I opened the classroom door to leave, and the hallway was dark — no lights. Apparently the building had been shut down while I was working away. When I stepped out of the classroom, motion sensors went off or something, because the alarm started sounding. I made my way to the front door of the building and tried to leave, but it was locked. Then I went to try the back door — it was locked. Now other alarms were sounding from attempting to open locked doors. I thought: why on earth in a public building would you lock the doors from the inside so that people can’t leave?! Then I saw the old, expensive paintings on the wall and it sorta made sense. It really did feel like I had broken into a museum. I saw the security office, so I went, knocked a few times — no one was there. I was locked inside this building.

I figured that since the alarms were sounding, eventually someone would have to come and then I could get out of this damn place. So I sat down, waited. Waited a while. Alarms still sounding. Waited a little bit more.

Then I decided that I should figure a way out on my own. I went to the front door again. There were two sets of doors. The first was a pair of modern glass doors, the other pair (which I could see through the glass) was big, wooden, heavy and looked 500 years old. I figured that the wooden doors couldn’t be locked from the inside because it was just too old for that, and so all I had to do was get passed the modern glass doors. The lock looked very strange, nothing I’d seen before — a lever of some sort. I lifted the lever, like when I first tried, and confirmed that it was locked. Okay. But I pushed hard this time as I lifted to see if I could force the door open — and indeed, it wasn’t a strong lock on the door, so if you pushed hard enough a little gap would appear and you could imagine breaking the door open if you really wanted to. Of course I was in enough trouble so I didn’t want to break anything. So I gradually pushed harder and harder, but only ever so slightly, to see if I could force open the door without breaking the lock. And it worked! The door opened, lock unbroken.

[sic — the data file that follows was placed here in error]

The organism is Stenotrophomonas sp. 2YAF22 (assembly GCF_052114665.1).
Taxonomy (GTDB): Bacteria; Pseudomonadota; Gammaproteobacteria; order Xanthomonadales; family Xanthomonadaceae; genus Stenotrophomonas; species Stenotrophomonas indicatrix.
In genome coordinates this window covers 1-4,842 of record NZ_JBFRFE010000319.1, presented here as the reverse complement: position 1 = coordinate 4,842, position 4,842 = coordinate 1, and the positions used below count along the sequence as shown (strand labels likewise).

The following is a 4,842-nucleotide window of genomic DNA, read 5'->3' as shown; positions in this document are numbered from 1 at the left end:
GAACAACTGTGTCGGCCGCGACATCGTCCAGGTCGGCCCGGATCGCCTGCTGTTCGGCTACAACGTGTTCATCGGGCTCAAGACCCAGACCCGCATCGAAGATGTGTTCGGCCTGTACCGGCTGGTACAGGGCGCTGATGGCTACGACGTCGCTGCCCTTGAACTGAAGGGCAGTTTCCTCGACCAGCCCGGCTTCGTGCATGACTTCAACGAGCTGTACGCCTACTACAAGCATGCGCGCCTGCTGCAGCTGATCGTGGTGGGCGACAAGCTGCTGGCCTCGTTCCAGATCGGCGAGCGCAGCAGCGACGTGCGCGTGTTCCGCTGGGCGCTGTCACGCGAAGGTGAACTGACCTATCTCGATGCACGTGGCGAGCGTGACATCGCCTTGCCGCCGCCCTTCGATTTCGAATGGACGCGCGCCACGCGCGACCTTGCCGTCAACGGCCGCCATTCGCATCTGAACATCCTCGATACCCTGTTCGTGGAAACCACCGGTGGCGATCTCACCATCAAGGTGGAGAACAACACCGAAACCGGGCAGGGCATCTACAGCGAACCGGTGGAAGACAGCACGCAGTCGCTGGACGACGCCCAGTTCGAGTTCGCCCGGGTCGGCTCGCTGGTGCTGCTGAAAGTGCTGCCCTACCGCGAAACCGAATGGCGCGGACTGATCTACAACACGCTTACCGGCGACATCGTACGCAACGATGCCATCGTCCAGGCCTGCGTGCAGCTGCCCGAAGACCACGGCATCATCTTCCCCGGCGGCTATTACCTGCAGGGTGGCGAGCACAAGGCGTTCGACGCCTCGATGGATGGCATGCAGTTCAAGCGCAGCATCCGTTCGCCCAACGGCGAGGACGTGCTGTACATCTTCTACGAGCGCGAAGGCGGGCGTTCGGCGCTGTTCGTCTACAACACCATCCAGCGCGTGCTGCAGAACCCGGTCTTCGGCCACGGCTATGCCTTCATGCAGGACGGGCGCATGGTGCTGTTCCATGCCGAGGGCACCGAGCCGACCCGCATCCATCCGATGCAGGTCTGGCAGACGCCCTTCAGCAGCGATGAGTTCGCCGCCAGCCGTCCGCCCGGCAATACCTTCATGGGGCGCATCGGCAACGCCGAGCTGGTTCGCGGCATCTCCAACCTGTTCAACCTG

So I got through the first set of doors. I wanted to leave everything as it was, so I tried to close the glass doors behind me, but I couldn’t because the door was still locked, you see, so it wouldn’t close properly. Oh well, I thought. Alarms are still sounding, by the way. The second set of doors — the big wooden ones — were easy to open, just as I thought.

So I exited the building and outside it was completely deserted. Except, of course, for the security jeep that was about to leave and lock the gate to the university campus. (If I had come out a few minutes later I would have had to figure a way out of the locked gate!) The jeep was about to leave (I have no idea why the alarm didn’t notify them) when I guess the guard saw me, because they immediately reversed the car to where I was, rolled down the window, irritatingly asked me something in French, to which I said “do you speak English?”, to which they frustratingly said “aller!” So I went.

It was a lot of fun.

Greetings from Montpellier

Montpellier is what a Mediterranean town should be. It is what Barcelona should have been.